The differential diagnosis for VHFs includes a long list of viral and bacterial diseases and a few noninfectious conditions as well. "The variable clinical presentation of these diseases presents a major diagnostic challenge," the article says. "Clinical microbiology and public health laboratories are not currently equipped to make a rapid diagnosis of any of these viruses, and clinical specimens would need to be sent to the CDC or the US Amry Medical Research Institute of Infectious Diseases" (USAMRIID). The initial diagnosis should be based on clinical criteria, but it should be confirmed by lab testing if possible, the article advises.
"The mainstay of treatment of VHF is supportive, with careful maintenance of fluid and electrolyte balance, circulatory volume, and blood pressure," the report states. The Food and Drug Administration (FDA) has not approved any antiviral drugs for VHFs, but ribavirin, which is used in hepatitis C patients, has some activity against Rift Valley fever and the arenaviruses, though it is not effective for Ebola, Marburg, and the flaviviruses.
For "contained casualty" situations, the working group recommends using intravenous ribavirin for VHFs when the cause is unknown. If mass casualties make intravenous ribavirin treatment impossible, oral ribavirin is recommended. Ribavirin is contraindicated for pregnant women and is not approved for children, but the authors say that for VHF patients the benefits probably outweigh the risks.
The authors do not recommend using ribavirin in asymptomatic people with known or suspected exposure to an HFV. Instead, such people should be monitored and should take their temperature twice daily. If their temperature reaches 101ºF or higher, ribavirin treatment should be started unless VHF is ruled out or the cause is known to be a filovirus or flavivirus.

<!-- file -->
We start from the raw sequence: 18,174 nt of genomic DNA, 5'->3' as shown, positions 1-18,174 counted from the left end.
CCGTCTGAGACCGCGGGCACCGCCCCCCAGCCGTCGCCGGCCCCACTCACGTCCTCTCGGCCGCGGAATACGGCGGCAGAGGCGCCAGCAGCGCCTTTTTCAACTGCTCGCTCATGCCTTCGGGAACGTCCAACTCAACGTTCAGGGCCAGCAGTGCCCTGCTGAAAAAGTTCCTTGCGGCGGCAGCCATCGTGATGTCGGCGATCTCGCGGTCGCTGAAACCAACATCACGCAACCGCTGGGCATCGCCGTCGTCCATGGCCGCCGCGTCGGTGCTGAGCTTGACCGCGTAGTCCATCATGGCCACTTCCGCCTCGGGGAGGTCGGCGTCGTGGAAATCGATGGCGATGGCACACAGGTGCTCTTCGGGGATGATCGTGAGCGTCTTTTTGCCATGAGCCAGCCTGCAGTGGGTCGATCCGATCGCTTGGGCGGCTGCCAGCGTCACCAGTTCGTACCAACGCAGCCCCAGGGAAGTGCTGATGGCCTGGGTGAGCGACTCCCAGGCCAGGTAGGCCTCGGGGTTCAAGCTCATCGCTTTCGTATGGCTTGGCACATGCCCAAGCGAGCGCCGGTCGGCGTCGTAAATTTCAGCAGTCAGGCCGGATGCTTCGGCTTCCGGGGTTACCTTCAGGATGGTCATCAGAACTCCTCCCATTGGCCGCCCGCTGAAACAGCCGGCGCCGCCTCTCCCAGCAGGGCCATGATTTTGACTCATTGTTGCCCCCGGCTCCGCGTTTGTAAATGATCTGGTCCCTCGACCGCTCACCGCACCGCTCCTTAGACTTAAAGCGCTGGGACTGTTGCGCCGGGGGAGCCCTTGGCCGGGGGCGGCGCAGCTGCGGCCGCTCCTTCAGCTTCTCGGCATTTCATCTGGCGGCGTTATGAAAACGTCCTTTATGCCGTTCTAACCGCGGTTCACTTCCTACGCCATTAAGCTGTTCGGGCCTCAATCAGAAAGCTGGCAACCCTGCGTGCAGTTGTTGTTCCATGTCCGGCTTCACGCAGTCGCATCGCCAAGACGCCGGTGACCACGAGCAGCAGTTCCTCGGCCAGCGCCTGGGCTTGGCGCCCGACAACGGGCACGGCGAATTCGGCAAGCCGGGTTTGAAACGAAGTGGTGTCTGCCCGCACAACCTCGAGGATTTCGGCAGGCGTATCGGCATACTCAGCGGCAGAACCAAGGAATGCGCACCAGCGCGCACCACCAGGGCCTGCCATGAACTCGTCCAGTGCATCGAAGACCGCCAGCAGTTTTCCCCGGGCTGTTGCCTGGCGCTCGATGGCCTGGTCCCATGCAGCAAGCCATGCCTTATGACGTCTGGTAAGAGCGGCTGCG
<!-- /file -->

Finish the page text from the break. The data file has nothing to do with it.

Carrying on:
No licensed vaccine is available for any of the VHFs except yellow fever, the article states. Though the yellow fever vaccine is very effective, "world stocks are not sufficient to meet a surge," and it is not effective for postexposure use because the incubation period of yellow fever is too short.
Given the lack of effective treatments and vaccines, rigorous infection control measures would be the main tool for controlling the spread of VHFs, the authors advise. They rcommend VHF-specific barrier precautions and, because airborne transmission can't be excluded, airborne precautions as well. Also, because some of the viruses can persist in bodily fluids for a long time, they recommend that patients refrain from sexual activity for 3 months after clinical recovery from a filoviral or arenaviral infection.
The report proposes an extensive research agenda for VHFs. Besides the development of drugs and vaccines, "Clarification of the role of airborne transmission is vital," and rapid diagnostic methods need to be developed for all of the viruses, the authors say. Promising vaccines are being tested for some of the diseases, but research is hampered by the need to conduct it in biosafety level 4 laboratories.
Finally, the authors recommend that the supply of ribavirin be rapidly increased and that studies be done to test its effectiveness and safety for selected HFVs and support FDA approval. "We also recommend the addition of intravenous and oral formulations of ribavirin to the US National Pharmaceutical Stockpile," they add.